Tom Borelli

In addition using his company as a bank, Rogers also defended President Obama’s record. In an interview with Soledad O’Brien on CNN during the Democratic Convention, Rogers defended the President, saying, “Well, from an energy sector, we're better off today than we were four years ago. Think about it. President Obama pursued all-of-the-above strategy.”

By any objective measure, Obama’s energy policy is not for all sources of energy.

Jim Rogers’ answer totally ignored President Obama’s war on coal, and the dramatic rise in gasoline prices that are a result of the President’s energy policy. In fact, because of EPA regulations, Duke Energy is closing coal-fired power plants in Indiana, North Carolina, Ohio, and South Carolina.

Rogers was a major backer of the President’s cap-and-trade energy policy. In an effort to pass the law, Rogers aggressively lobbied for the legislation including testifying in Congress and joining the United States Climate Action Partnership – a coalition of businesses and environmental activist groups that want nationwide limits on carbon dioxide emissions.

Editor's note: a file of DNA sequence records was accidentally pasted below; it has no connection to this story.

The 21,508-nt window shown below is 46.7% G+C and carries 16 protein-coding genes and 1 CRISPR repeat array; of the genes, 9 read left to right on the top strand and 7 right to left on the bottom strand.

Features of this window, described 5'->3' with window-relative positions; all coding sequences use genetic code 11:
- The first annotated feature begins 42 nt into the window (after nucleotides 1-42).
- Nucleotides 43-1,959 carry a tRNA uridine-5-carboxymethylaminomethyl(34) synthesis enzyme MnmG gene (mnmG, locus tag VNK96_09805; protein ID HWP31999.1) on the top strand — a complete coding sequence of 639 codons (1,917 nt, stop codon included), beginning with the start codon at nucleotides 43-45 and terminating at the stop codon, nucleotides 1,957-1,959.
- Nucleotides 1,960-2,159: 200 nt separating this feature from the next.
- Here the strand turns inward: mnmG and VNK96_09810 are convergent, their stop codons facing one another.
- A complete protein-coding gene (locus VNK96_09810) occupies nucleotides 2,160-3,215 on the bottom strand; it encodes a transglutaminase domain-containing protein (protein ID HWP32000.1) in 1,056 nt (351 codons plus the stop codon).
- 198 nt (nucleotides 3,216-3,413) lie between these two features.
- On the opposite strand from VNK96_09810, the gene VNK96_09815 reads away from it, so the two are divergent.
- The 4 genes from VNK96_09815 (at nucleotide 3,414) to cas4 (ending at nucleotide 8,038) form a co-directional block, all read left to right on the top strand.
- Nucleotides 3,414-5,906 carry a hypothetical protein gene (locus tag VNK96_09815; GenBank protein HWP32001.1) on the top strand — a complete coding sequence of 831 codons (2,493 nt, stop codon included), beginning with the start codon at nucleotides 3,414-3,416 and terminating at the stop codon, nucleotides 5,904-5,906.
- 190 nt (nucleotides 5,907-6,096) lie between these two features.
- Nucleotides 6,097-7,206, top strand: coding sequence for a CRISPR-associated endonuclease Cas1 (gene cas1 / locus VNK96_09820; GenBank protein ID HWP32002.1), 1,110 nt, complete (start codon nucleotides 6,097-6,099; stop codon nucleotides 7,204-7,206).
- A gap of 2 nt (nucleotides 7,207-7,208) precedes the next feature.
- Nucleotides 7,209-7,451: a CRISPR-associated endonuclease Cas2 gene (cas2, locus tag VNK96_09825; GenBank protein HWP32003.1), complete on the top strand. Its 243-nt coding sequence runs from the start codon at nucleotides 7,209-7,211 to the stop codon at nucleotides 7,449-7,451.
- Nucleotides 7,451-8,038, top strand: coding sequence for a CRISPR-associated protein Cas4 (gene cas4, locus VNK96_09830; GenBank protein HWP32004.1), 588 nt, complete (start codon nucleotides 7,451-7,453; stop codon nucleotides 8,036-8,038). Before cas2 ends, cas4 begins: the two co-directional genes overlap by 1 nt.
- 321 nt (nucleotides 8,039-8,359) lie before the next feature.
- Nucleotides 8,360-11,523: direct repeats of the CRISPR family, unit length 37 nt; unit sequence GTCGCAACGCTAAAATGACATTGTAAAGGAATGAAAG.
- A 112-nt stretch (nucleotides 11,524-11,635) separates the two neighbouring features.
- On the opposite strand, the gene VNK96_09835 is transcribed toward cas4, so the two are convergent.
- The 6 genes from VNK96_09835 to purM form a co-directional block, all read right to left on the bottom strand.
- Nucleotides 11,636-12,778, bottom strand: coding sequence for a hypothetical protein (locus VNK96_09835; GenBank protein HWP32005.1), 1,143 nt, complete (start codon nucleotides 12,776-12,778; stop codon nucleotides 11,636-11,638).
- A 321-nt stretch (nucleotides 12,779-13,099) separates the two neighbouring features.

Unsurprisingly, Rogers’ support of President Obama and his policies has rewarded Duke Energy and its CEO generously. Duke Energy was a grant recipient of Obama’s stimulus plan, including a whopping $200 million award from the Department of Energy for development of smart grid technology.

Rogers was also rewarded for his DNC fundraising chore by obtaining a speaking slot at the Democratic Convention.

It’s possible that Jim Rogers’ unwavering support of President Obama is motivated by seeking a position in the next Obama Administration if the President is re-elected. In 2008, The Washington Post mentioned Rogers as a candidate to head the Energy Department, and his herculean efforts supporting Obama in 2012 might be enough to secure the post.

Rogers denied he was angling for the Energy Department post in response to a question posed by my wife Deneen Borelli at Duke Energy’s 2011 shareholder meeting. Despite his denial, his actions point to a different conclusion.

Undoubtedly, Rogers has gone above and beyond to trumpet the progressive agenda, and to support the re-election effort of President Obama.

While crony capitalism undermines free enterprise, Roger’s form of progressive cronyism offers a more dangerous version, where a CEO uses his company to support his personal political beliefs and possibly secure his next job.

Tom Borelli

Tom Borelli, Ph.D., is a Senior Fellow with FreedomWorks.

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